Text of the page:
Here's That Rainy Day
DCC Classics GRZ027 Vocals / Blues
on earth does a record like this slip by without a parade or a national
holiday to celebrate its release?
Brown is known mostly as a very fine R&B singer and this is unfair
to her talents. Throughout her career she's been showing off her
diversity but her listening public seems to want to peg her as a
That Rainy Day features Brown in a very sophisticated set of
12 numbers with Barbra Streisand's best arranger, Peter Matz. Like
Streisand's better early work, there's a swinging urgency mixed
with an urban sophistication that is hard to resist. Brown more
than holds her own. Her reading of I Know Why (And So Do You)
is both sweet and romantic. Her Porgy is one of the best.
We're not sure what to make of her slowed-down Good Ship Lollipop
except that this type of arrangement worked better for Streisand
with Happy Days Are Here Again. Hands down, our favorite
number is the swinging He's a Real Gone Guy that owes more
to Streisand's Lover, Come Back to Me than composer Nellie
released as Ruth Brown '65 on Mainstream Records, this is
the album's second incarnation as a CD. The first time out it was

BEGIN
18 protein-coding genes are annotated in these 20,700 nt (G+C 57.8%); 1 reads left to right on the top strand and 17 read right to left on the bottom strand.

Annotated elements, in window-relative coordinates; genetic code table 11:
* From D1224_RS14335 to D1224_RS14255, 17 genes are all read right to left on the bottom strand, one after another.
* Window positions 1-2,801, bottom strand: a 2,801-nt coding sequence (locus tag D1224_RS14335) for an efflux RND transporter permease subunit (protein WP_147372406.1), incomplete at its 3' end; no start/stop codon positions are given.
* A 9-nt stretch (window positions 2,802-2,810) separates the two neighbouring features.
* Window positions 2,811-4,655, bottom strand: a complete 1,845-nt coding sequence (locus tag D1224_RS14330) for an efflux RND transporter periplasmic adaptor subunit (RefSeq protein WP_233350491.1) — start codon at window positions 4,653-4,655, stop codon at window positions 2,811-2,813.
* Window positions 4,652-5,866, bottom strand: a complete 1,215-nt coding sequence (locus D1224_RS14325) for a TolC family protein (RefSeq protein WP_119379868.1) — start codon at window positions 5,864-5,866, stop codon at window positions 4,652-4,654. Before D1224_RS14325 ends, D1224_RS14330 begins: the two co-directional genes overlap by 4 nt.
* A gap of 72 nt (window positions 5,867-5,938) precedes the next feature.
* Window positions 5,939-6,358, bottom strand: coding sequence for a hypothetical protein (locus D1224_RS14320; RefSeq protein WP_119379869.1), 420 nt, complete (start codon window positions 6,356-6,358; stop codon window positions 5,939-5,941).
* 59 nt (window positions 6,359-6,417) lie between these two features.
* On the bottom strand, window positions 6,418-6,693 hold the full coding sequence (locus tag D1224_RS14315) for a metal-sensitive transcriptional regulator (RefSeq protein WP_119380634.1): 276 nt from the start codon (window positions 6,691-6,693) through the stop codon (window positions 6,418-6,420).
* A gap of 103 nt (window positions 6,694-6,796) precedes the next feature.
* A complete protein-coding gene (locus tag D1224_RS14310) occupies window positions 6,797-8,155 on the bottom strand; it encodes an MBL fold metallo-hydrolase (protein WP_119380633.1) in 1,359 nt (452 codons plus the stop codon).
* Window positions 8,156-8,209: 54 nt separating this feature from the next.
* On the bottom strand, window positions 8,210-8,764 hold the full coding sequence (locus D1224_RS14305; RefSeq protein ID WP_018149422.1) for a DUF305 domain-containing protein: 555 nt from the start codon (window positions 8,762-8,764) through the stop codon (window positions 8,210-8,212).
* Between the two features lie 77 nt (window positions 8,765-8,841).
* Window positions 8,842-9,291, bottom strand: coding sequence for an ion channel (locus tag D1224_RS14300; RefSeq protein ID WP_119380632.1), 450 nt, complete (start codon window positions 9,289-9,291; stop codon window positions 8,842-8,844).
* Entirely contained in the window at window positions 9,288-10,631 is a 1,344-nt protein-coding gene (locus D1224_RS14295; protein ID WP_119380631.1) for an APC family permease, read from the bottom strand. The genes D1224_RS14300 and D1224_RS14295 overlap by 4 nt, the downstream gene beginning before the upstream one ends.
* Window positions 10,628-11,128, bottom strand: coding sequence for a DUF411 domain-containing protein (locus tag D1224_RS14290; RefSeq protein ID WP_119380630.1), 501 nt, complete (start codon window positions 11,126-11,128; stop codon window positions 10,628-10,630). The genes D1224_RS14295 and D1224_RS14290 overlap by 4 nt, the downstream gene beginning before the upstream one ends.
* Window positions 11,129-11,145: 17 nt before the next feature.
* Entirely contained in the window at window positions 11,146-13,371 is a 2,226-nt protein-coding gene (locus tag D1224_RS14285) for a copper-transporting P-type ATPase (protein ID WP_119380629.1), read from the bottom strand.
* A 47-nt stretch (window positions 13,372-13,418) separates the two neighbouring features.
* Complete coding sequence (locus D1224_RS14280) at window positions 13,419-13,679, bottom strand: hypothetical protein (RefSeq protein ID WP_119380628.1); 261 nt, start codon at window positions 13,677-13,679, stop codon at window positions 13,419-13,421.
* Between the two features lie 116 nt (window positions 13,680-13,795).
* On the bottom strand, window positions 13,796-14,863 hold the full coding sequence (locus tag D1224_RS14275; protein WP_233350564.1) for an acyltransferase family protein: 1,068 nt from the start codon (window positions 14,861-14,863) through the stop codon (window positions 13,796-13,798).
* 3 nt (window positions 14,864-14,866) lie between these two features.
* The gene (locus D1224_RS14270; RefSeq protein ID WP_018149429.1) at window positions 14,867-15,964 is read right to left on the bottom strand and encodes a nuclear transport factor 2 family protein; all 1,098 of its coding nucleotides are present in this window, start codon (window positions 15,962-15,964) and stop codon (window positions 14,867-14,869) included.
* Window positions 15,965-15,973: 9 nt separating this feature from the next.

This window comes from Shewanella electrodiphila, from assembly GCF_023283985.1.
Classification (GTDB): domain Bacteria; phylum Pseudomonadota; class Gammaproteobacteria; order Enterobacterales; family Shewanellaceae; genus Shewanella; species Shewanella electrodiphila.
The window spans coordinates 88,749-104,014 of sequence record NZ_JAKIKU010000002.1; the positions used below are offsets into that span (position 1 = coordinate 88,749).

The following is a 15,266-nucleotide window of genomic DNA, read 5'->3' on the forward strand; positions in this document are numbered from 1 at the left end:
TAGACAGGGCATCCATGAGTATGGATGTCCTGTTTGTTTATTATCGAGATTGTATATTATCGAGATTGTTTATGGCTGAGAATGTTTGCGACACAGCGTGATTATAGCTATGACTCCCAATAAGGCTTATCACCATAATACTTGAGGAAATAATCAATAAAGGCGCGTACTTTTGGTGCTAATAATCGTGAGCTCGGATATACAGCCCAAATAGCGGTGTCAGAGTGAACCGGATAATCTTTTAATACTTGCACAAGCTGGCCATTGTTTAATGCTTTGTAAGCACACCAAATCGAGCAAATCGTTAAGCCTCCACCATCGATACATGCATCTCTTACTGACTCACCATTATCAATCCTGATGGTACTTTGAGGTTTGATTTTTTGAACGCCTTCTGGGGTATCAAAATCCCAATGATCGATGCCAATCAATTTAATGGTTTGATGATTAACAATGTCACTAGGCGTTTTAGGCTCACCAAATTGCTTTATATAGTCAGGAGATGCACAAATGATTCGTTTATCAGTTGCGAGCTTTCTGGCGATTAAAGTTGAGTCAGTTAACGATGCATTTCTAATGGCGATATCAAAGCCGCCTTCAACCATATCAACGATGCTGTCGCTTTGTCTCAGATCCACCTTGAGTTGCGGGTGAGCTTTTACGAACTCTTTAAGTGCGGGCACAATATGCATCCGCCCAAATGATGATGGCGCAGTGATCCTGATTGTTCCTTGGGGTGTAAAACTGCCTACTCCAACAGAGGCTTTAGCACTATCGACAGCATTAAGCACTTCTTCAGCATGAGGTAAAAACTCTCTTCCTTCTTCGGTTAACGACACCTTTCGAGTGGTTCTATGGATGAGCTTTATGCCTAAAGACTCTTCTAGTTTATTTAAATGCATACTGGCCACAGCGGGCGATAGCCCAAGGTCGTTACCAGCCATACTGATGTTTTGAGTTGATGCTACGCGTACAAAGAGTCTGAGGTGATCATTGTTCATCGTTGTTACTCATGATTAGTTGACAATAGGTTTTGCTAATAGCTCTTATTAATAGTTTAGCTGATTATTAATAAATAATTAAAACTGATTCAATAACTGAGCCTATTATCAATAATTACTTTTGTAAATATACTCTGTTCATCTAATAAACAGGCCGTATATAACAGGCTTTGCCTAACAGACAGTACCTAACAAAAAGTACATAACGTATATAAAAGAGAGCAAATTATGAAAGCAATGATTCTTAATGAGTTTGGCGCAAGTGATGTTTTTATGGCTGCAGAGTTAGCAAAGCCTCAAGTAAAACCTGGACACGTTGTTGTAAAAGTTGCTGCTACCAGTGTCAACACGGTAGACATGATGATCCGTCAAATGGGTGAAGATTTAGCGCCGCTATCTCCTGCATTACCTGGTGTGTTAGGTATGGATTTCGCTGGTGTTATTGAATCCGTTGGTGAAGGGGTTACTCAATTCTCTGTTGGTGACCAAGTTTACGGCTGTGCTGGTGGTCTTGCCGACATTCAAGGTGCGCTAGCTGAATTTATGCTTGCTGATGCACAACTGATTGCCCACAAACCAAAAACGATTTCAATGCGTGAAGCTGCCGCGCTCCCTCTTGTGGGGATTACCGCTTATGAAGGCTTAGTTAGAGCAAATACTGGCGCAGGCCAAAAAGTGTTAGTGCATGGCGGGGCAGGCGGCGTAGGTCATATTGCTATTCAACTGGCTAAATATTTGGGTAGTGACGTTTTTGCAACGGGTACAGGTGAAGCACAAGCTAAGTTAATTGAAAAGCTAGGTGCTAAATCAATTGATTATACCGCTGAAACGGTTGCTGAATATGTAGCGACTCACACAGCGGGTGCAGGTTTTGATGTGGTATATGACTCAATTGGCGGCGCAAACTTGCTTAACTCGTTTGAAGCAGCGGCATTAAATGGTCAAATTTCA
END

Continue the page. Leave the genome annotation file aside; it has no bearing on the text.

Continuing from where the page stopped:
called Help a Good Girl Go Bad, retaining the original track
order. This new release changes the title yet again and inexplicably
changes the order of the songs. Why mess with near perfection? What
really needed work was the second generation sound quality. It's
not horrible but a recording this important deserves better.
Eco de Sombras (Echo of Shadows)
Luaka Bop 72438-48912-2-0 Latin / Peru / Afro-Peru
Baca is one of the rare artists whose music sounds sweet and soothing
as background music in an aromatherapy store, yet she's completely
compelling as the sole object of your attention. She really deserves
a fire, a good drink and speakers at full volume. We would rank
Cesaria Evora in the same league, but Evora's melodies are often
very similar and you really don't need to collect a lot of her work.
Baca, on the other hand, confidently dabbles in a more Afro sound
here and a more folk sound there. Her best work mixes the two. Her
folk numbers never veer too far away from her African roots and
the more Afro numbers bear an undeniable European stamp.
de Sombras was recorded in New York with Baca's core musicians
and some local New York guests. But this is Baca's show, not an
All-Star mess. The sound quality is excellent and the English translations
of the lyrics are handy. A few of the melodies are a little sing-songy
but on the whole, this disc is a real keeper.